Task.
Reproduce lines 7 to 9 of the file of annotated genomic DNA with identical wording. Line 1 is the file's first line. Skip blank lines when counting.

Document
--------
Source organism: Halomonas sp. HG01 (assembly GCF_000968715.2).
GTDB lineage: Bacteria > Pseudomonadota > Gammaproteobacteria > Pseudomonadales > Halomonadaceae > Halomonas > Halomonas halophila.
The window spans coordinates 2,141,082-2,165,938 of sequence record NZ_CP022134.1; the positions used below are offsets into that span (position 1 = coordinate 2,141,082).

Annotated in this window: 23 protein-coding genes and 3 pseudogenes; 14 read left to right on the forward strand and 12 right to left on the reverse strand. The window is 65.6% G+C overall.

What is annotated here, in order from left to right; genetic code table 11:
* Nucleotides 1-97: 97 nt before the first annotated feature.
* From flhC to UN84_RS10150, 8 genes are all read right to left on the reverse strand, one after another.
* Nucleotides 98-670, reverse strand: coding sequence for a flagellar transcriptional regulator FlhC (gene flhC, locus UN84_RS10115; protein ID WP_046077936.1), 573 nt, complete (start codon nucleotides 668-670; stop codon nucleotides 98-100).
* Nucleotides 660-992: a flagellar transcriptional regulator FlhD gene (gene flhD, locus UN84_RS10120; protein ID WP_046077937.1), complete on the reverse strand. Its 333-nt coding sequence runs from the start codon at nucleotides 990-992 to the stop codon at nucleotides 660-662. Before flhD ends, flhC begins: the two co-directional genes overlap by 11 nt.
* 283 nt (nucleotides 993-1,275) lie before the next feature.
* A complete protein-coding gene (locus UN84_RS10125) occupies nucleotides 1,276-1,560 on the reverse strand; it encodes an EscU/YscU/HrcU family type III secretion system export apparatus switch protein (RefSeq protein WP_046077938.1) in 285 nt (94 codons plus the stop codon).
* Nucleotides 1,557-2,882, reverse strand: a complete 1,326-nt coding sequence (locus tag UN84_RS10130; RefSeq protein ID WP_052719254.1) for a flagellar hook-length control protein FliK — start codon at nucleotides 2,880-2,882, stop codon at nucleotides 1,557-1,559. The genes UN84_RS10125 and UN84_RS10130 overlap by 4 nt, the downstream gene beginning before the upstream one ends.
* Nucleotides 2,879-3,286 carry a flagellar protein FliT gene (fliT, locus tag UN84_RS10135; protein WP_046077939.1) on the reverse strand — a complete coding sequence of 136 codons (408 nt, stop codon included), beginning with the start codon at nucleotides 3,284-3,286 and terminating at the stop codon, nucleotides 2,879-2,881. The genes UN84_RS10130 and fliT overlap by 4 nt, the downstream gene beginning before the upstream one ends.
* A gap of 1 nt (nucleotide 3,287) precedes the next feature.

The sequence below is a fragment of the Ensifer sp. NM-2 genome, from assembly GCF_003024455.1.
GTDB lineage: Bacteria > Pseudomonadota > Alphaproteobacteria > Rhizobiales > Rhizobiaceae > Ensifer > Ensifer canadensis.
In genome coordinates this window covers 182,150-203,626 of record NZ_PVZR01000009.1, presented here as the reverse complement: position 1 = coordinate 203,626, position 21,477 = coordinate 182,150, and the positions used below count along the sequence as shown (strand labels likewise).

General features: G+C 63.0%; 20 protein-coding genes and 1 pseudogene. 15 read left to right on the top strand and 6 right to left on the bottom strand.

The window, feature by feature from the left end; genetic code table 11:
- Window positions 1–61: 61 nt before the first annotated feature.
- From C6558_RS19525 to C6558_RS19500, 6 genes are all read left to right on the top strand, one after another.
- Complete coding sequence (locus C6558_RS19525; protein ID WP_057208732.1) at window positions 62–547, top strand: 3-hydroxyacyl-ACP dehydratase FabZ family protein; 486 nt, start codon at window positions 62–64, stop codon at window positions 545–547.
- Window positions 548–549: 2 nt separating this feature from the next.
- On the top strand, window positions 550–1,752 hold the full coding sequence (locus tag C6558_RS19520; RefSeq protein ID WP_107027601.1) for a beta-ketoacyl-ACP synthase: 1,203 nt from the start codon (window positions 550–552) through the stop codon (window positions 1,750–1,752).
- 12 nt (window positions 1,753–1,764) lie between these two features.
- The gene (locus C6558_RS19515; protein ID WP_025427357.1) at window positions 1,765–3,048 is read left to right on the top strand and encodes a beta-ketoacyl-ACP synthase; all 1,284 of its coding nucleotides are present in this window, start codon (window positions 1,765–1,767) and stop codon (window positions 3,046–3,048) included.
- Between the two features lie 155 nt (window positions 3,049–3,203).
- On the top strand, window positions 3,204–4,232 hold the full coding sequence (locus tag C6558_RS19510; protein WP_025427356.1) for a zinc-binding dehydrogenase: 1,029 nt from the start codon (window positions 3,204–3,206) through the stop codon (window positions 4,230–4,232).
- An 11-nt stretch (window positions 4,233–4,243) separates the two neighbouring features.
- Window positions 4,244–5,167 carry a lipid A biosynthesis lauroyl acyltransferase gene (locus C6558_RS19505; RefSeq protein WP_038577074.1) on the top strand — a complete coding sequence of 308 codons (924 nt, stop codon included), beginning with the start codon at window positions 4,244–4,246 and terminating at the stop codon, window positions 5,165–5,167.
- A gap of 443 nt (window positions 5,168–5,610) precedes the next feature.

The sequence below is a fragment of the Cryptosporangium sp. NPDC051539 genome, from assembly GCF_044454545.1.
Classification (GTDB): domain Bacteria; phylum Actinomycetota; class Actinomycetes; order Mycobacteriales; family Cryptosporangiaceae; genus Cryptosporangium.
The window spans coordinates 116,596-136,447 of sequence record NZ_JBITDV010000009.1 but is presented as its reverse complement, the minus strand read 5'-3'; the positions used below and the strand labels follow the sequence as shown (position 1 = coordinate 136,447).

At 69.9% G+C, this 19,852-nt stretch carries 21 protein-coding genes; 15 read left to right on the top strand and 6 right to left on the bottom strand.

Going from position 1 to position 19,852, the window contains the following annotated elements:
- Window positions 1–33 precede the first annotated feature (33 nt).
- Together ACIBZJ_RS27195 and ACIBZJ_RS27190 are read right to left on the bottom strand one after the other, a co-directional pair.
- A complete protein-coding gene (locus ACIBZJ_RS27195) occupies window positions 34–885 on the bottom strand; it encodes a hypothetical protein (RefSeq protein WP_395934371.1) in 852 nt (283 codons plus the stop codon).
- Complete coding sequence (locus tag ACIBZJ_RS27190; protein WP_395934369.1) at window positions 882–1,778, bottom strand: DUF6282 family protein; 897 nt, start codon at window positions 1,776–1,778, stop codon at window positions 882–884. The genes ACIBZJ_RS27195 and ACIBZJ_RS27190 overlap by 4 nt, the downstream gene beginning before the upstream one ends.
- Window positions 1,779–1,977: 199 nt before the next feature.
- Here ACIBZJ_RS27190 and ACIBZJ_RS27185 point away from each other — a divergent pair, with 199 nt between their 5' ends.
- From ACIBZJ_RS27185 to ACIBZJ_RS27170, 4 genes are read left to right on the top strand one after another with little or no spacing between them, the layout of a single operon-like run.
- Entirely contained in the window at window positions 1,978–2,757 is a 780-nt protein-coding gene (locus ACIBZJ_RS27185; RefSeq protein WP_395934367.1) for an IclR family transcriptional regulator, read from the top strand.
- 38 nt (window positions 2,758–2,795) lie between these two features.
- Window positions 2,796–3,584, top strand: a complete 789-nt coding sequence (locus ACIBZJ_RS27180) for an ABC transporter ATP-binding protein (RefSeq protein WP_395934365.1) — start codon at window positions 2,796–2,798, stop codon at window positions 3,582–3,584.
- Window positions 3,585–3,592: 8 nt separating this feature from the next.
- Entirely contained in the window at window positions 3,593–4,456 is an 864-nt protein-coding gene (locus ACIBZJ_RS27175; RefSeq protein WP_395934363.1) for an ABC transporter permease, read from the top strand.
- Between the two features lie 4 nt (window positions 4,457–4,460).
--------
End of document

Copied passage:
* From flhC to UN84_RS10150, 8 genes are all read right to left on the reverse strand, one after another.
* Nucleotides 98-670, reverse strand: coding sequence for a flagellar transcriptional regulator FlhC (gene flhC, locus UN84_RS10115; protein ID WP_046077936.1), 573 nt, complete (start codon nucleotides 668-670; stop codon nucleotides 98-100).
* Nucleotides 660-992: a flagellar transcriptional regulator FlhD gene (gene flhD, locus UN84_RS10120; protein ID WP_046077937.1), complete on the reverse strand. Its 333-nt coding sequence runs from the start codon at nucleotides 990-992 to the stop codon at nucleotides 660-662. Before flhD ends, flhC begins: the two co-directional genes overlap by 11 nt.